|Always, always bring your glove|
With nearly 800 posts under my belt, it might be the shrinking number of vintage (pre-1981) sets to profile that left my brain unawares. By the numbers, only a few dozen type cards remain unaddressed and several of those prove so obscure that I've yet to see even a photo to represent them, let alone put my hands on a real card.
|MOAR PIX, RANDY|
The good news is that even if we run low on vintage stuff, modern companies printed everything under the sun thereafter, so there's no end of potential post-1981 profiles. (Indeed, I have a plethora of potential post-vintage profiles.)
...or perhaps I'll segue into a multiplayer type collection. THERE ARE SO MANY GOOD ONES. (Including this one in part to remind you September 17th is baseball's Roberto Clemente Day!)
In belated honor of the fifth anniversary, let's give something away in the theme of giving things away. Readers might know Spike Owen's one of my favorite players from his days with Seattle, his first of several teams in a long, productive career.
The Mariners ultimately sent Spike and teammate Dave Henderson to the Red Sox in mid-1986 and that's the pair of them celebrating a near-title in Fenway Park. So close, but not quite!
Seattle received this gentleman in return, who took over Spike's position at short, and went on to frustrate both my adolescence and the Mariners and Pirates franchises.
Pitchers & Poets covered the complicated on- and off-field life of Quinones in A Hard Man To Understand. In short, Rey couldn't focus enough to play at short. What he had in skills, he lacked in consistency. Those impressed with flashes of success also felt blocked with inscrutable obstacles. So close, but not quite.
HOW TO ENTER: What's your favorite story of almost, but not quite? Add a comment with the ignominious card goof, near-perfect game you attended, or other famous (or in-famous) baseball stumble, as in "1986 Red Sox" or "Rey Quinones" or "blog that forgot its own anniversary."
WHAT YOU WIN: Selected cards from your favorite vintage team (and I'll try to include a Hall of Famer)! That's the next best thing to a prospect that delivers on his promise.
I'll take "almost, but not quite" nominations until the end of Friday (Sept 20) and pick a random winner from all entries. Good luck and thanks for reading!
Of course, my "Almost but not quite" moment has gotta be 1988 World Series, Game 1 Dodgers vs. A's.
Everyone thought the mighty (and juiced) A's would bash the weak little Dodgers.
They were already beating us in Game 1 via a grand slam by Jose Canseco, and they had the best closer in baseball on in the 9th, Dennis Eckersley.
Kirk Gibson had something to say about that, and the A's went down in "Almost" history.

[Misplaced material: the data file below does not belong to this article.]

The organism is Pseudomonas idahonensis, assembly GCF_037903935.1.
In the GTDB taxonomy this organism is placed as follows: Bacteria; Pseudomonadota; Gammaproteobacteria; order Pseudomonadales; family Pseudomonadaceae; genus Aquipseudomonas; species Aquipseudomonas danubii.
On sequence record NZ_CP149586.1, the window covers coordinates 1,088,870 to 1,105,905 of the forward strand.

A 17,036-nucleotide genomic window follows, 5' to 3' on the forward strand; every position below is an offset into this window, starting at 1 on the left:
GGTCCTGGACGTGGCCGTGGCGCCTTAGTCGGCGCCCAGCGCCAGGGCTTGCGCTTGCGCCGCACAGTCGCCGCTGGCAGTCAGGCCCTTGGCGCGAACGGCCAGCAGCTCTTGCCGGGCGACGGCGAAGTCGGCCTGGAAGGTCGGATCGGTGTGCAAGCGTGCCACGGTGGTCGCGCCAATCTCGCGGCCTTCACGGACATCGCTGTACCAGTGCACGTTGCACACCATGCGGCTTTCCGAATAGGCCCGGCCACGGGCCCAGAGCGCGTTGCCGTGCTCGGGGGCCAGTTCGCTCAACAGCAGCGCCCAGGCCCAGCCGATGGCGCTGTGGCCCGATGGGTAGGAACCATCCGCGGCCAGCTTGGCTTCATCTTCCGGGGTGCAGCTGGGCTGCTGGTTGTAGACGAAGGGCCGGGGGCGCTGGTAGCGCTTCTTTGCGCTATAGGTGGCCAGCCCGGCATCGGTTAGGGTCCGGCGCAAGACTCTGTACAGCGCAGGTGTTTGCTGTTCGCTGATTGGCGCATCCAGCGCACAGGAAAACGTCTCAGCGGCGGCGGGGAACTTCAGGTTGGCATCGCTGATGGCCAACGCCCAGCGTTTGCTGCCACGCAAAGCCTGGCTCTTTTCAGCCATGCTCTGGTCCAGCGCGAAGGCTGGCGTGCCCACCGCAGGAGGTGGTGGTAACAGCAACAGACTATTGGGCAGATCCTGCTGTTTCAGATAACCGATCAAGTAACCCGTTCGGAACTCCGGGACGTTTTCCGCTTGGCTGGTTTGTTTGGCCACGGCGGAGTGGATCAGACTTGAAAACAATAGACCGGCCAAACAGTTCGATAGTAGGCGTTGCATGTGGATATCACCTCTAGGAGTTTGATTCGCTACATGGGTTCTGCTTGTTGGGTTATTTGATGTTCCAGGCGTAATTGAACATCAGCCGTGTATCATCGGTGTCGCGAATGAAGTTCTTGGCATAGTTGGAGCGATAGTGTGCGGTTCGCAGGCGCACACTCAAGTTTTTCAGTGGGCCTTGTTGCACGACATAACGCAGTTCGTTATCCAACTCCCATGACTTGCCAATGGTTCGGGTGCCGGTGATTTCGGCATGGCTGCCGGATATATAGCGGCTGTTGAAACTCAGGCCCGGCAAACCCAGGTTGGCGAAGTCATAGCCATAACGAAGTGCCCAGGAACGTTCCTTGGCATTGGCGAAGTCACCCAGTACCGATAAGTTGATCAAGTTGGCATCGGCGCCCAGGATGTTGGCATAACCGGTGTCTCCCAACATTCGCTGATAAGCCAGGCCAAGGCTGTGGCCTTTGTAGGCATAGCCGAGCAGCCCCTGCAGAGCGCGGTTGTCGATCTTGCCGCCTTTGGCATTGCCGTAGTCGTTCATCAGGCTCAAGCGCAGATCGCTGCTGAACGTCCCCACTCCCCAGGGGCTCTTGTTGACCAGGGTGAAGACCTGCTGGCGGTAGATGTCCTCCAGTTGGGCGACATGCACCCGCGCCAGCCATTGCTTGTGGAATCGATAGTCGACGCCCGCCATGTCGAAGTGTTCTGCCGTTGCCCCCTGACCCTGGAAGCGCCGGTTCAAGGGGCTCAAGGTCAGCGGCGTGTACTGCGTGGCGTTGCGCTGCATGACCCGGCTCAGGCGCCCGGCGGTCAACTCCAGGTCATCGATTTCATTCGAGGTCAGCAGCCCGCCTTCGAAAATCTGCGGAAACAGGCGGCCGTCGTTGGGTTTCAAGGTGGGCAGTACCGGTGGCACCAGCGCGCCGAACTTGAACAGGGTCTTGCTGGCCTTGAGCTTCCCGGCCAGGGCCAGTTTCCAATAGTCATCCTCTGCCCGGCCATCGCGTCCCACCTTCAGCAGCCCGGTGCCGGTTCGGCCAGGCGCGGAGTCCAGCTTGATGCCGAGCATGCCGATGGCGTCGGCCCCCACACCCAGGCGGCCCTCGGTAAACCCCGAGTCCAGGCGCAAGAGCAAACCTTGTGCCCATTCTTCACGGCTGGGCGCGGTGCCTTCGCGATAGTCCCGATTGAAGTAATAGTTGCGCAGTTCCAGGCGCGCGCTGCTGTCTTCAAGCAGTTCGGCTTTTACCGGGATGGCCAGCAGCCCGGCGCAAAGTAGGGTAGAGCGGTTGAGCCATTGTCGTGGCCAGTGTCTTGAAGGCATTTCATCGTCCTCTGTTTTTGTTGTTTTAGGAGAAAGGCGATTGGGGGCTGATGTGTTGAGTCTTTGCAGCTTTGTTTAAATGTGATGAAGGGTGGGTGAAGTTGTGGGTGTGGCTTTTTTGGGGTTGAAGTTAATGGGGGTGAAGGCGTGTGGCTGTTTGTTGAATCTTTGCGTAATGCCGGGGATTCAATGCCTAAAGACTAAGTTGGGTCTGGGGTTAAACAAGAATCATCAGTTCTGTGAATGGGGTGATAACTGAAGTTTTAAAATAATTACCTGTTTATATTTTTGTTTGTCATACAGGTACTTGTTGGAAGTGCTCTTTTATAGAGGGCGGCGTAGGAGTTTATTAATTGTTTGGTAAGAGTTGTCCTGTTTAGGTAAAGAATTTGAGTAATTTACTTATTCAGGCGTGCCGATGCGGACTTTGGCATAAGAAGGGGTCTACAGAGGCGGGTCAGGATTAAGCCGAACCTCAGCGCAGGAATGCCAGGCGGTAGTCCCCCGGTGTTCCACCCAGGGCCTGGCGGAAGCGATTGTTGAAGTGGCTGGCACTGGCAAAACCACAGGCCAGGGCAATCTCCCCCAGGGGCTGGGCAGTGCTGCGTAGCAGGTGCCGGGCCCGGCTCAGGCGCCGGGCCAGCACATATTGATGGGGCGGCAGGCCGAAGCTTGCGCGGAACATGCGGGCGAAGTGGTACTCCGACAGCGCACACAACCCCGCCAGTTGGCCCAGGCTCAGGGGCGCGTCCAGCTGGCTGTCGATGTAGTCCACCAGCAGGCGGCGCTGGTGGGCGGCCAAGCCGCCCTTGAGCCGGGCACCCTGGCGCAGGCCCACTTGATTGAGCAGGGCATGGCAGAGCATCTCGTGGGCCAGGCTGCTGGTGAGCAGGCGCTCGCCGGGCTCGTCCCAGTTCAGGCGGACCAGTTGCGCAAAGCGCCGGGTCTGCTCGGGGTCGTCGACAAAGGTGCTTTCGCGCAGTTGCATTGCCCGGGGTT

Favorite embarrassing stumble:
My "almost but not quite" was the from that same 1986 postseason. My Angels were one strike away from winning the entire series when Dave Henderson hits a home run. The Angels even scored 1 in the bottom of the 9th, only to lose in the 11th inning...and game 6....and game 7.
so many to choose from - i will never forget the image of reggie jackson as an angel standing on the top step of the dugout without his glasses in 1986, ready to charge onto the field to celebrate the angels winning the pennant, only to see dave henderson go deep.
however, my almost but not quite contribution consists of the can't miss triple crown prospects that the dodgers' farm system (albuquerque in particular) teased us with. sure they were sometimes serviceable major leaguers, but we were brought to expect superstardom from mike marshall, greg brock, candy maldonado, sid bream, billy ashley, and even ed amelung. close, but not quite.
I'm going to go with Todd Van Poppel. This guy was almost the next Nolan Ryan... but not quite. As an A's fan... I invested heavily in this guy. Just another reason I don't collect for investment purposes anymore.
The 2006 Topps set.
It was the first modern set I collected upon returning to collecting. I bought cards like mad and finally, finally completed it that year amid an avalanche of doubles ...
... Only to realize that #297, Alex Gordon, was pulled from the set early on and only available to big-bucks collectors -- therefore making my complete set incomplete. Forever.
Billy Ashely. Because, well, Billy Ashley.
-1.5 CAREER fWAR.
I'm going to go with the 1994 Expos.
When the season came to a close on August 11 because of a players' strike, the Expos were in control of the NL East. In fact, they were in control of the MLB with a 74-40 record.
This was the only time that the Expos finished in first place. And there was no post season.
Almost, but not quite a champion.
I lived in Ohio back in 1996 and a friend wanted to go up to see the Tigers/Red Sox game on Sept. 18. He used to intern for the Red Sox in Florida.
It was a three-hour drive up to Detroit and I - for one of the only times ever - just wasn't up for what it would take to get up to the game.
Roger Clemens struck out 20 that night.
Thanks everyone, a great collection of almosts! Writing up the winning summary now and will post it by end of day Monday.
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